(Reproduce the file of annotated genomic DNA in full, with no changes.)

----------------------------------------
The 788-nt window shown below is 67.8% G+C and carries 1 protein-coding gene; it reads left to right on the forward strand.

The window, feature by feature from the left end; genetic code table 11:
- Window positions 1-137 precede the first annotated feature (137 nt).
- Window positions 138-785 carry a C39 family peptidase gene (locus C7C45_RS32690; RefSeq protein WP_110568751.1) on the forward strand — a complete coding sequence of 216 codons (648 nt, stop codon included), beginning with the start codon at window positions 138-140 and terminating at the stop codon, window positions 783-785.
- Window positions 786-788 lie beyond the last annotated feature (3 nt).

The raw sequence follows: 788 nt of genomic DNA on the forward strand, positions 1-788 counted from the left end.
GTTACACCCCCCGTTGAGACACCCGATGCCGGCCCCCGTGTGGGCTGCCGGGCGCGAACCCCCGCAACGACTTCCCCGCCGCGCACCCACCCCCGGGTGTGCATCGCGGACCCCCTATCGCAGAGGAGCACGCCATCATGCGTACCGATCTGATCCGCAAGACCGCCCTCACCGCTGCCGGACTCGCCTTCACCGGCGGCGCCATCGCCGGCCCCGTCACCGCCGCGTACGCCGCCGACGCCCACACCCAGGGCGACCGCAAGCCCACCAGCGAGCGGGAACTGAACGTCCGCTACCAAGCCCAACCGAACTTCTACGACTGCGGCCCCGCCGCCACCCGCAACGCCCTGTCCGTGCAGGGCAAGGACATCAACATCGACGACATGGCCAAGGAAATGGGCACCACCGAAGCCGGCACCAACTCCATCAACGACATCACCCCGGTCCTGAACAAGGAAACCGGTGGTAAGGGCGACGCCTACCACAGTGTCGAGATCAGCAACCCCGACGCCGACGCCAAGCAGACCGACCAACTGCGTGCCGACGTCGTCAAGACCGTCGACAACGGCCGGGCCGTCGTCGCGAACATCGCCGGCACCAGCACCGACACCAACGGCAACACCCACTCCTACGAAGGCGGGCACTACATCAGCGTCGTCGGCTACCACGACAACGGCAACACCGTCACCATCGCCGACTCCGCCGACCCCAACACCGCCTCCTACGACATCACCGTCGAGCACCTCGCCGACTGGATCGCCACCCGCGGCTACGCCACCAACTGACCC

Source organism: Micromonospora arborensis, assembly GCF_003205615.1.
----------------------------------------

The 788-nt window shown below is 67.8% G+C and carries 1 protein-coding gene; it reads left to right on the forward strand.

The window, feature by feature from the left end; genetic code table 11:
- Window positions 1-137 precede the first annotated feature (137 nt).
- Window positions 138-785 carry a C39 family peptidase gene (locus C7C45_RS32690; RefSeq protein WP_110568751.1) on the forward strand — a complete coding sequence of 216 codons (648 nt, stop codon included), beginning with the start codon at window positions 138-140 and terminating at the stop codon, window positions 783-785.
- Window positions 786-788 lie beyond the last annotated feature (3 nt).

The raw sequence follows: 788 nt of genomic DNA on the forward strand, positions 1-788 counted from the left end.
GTTACACCCCCCGTTGAGACACCCGATGCCGGCCCCCGTGTGGGCTGCCGGGCGCGAACCCCCGCAACGACTTCCCCGCCGCGCACCCACCCCCGGGTGTGCATCGCGGACCCCCTATCGCAGAGGAGCACGCCATCATGCGTACCGATCTGATCCGCAAGACCGCCCTCACCGCTGCCGGACTCGCCTTCACCGGCGGCGCCATCGCCGGCCCCGTCACCGCCGCGTACGCCGCCGACGCCCACACCCAGGGCGACCGCAAGCCCACCAGCGAGCGGGAACTGAACGTCCGCTACCAAGCCCAACCGAACTTCTACGACTGCGGCCCCGCCGCCACCCGCAACGCCCTGTCCGTGCAGGGCAAGGACATCAACATCGACGACATGGCCAAGGAAATGGGCACCACCGAAGCCGGCACCAACTCCATCAACGACATCACCCCGGTCCTGAACAAGGAAACCGGTGGTAAGGGCGACGCCTACCACAGTGTCGAGATCAGCAACCCCGACGCCGACGCCAAGCAGACCGACCAACTGCGTGCCGACGTCGTCAAGACCGTCGACAACGGCCGGGCCGTCGTCGCGAACATCGCCGGCACCAGCACCGACACCAACGGCAACACCCACTCCTACGAAGGCGGGCACTACATCAGCGTCGTCGGCTACCACGACAACGGCAACACCGTCACCATCGCCGACTCCGCCGACCCCAACACCGCCTCCTACGACATCACCGTCGAGCACCTCGCCGACTGGATCGCCACCCGCGGCTACGCCACCAACTGACCC

Source organism: Micromonospora arborensis, assembly GCF_003205615.1.